Cartan's Calculus: The exterior product

Cartan utilized two new concepts in his study of Integral Invariants. He devised an algebra based upon the concept of exterior multiplication, an idea to be found in the earlier works of Grassman. The exterior algebra is not the algebra of real numbers that are learned in the elementary grades. For certain (odd dimensional) elements of the algebra, A times B is equal to the negative of B times A. This construction will be written as A^B=-B^A.

Until the last few years, only specialists knew how to utilize and apply the concepts. However, in the engineering world, the idea shows up through the Gibbs cross product in vector analysis, where AxB = -BxA. (Not the same as A^B = -B^A, as the exterior product is associative, but the Gibbs cross product is not.) Unfortunately, the ubiquitous Gibbs cross product is not useful
except in dimension 3, and as mentioned above, the algebra so constructed is not associative. It is a pity that the Gibbs formalism (which replaced the Hamiltonian quaterion formalism) has been so ingrained into our educational system.

The Cartan method of exterior algebra develops the anti-symmetric concepts associated with the exterior product, A^B=-B^A, and the auxiliary result A^A=0, (A=odd) into what is called a graded algebra. Every element of the Algebra is composed of primitive basis elements of an N dimensional linear vector space, and the 1 dimensional space of functions. Through the exterior (wedge ^) product higher dimensional composites may be constructed, forming (n,p) components of higher order linear structures. The algebraic process can be continued until a total of 2^N components are constructed. The algebraic exterior vector space has 2^N components.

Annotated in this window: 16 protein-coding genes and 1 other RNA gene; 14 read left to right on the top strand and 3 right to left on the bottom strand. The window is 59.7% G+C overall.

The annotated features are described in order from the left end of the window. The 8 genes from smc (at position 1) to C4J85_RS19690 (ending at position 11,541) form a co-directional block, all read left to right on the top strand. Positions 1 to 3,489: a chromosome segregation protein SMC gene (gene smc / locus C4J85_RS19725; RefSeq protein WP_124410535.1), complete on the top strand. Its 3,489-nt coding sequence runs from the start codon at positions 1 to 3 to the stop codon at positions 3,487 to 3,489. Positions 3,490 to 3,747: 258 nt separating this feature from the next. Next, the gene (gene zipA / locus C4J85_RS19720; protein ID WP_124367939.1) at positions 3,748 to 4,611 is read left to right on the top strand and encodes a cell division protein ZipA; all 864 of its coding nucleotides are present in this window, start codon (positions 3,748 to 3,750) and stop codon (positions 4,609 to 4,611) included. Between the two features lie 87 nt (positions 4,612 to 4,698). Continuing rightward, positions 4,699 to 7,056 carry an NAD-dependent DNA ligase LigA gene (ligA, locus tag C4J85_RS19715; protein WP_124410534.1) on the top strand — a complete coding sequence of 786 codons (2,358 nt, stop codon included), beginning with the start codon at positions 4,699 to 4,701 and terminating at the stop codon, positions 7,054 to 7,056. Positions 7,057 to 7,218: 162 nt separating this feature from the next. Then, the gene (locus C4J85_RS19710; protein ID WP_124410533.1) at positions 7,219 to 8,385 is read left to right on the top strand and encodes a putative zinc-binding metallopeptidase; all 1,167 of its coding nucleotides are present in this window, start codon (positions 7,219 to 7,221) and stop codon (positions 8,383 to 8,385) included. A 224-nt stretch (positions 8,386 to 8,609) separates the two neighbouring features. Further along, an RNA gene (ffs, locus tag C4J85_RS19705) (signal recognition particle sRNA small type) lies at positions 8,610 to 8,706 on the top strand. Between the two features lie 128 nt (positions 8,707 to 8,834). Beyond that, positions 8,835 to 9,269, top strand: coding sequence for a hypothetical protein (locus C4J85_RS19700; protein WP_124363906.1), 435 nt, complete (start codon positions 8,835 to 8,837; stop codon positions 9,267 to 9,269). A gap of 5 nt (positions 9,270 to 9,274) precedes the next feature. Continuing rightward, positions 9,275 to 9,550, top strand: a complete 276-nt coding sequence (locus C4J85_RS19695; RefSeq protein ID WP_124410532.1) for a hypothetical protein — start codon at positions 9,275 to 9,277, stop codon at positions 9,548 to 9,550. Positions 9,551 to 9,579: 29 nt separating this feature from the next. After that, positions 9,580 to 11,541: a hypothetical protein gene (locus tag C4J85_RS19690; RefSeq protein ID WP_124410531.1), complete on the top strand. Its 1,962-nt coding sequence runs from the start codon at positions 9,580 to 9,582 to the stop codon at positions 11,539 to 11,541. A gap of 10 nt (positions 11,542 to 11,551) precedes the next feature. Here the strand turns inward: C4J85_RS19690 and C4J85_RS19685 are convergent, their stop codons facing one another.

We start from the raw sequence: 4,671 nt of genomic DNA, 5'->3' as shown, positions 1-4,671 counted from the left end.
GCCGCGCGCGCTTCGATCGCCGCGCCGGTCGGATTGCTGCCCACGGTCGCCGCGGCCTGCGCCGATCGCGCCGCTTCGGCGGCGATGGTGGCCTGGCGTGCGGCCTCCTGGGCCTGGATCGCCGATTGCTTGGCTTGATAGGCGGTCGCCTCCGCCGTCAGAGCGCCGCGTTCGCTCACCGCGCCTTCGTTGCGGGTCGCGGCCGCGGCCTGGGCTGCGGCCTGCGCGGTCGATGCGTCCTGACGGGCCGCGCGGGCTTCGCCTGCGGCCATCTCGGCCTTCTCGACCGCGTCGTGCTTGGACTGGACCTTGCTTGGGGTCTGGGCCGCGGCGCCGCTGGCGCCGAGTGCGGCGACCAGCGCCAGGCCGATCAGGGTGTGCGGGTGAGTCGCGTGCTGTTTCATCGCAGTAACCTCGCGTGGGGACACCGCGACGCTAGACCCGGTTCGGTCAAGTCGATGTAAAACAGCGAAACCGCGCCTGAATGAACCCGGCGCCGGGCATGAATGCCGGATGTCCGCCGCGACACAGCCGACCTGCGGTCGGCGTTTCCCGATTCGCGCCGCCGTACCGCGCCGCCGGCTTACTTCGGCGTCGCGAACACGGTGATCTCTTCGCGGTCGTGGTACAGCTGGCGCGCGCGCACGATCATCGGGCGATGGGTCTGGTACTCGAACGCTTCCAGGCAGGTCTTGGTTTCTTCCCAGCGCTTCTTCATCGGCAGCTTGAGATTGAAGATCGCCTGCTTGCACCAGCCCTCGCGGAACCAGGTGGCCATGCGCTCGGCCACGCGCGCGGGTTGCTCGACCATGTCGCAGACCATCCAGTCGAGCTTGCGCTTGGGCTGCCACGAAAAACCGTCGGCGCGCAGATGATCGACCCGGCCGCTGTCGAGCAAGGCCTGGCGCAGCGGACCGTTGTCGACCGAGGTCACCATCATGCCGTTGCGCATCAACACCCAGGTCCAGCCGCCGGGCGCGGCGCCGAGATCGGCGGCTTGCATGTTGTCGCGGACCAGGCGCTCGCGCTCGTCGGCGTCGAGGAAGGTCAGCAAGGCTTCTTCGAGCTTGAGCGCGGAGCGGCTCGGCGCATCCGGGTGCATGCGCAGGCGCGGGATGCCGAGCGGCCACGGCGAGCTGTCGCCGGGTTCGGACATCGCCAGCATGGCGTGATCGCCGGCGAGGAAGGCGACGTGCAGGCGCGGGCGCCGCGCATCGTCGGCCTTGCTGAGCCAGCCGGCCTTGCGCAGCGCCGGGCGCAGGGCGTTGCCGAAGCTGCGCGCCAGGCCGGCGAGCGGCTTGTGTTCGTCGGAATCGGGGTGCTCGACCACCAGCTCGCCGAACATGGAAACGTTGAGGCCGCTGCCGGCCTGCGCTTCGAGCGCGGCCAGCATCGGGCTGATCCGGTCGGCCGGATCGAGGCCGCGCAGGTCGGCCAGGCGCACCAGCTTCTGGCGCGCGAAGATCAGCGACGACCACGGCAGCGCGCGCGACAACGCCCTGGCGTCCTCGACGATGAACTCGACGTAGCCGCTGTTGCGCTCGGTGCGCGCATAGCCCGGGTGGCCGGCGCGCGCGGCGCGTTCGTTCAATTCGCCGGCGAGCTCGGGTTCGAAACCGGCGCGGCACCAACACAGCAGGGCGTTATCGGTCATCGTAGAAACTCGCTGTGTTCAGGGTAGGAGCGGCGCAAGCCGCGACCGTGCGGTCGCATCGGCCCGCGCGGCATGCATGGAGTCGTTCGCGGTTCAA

For example, for N=4, the 1 dimensional subspace of functions called 0-forms, and the N dimensional space of 1-forms, can be multiplied to construct the (n,2)= 6 dimensional space of 2-forms, the (n,3)=4 dimensional space of 3 forms, and the (n,4)=1 dimensional space of 4-forms. Note the correspondence to the Pascal triangle. Higher order algebraic composites are null. The algebra is said to be closed. This closure feature is a topological idea.

In physics, these exterior algebra subspaces often are called the scalars, vectors, tensors, pseudo_vectors, and the pseudo_scalars. The next thing that Cartan employed is the concept of the exterior derivative, which is a rule of differentiation that transports an element of a lower dimensional exterior algebra subspace to the next higher dimensional subspace. The primitive example is the use of the gradient operator acting on a function to construct a gradient vector field.

 As I have time I will replace this under construction symbol with a link to a more detailed pdf or tex file download.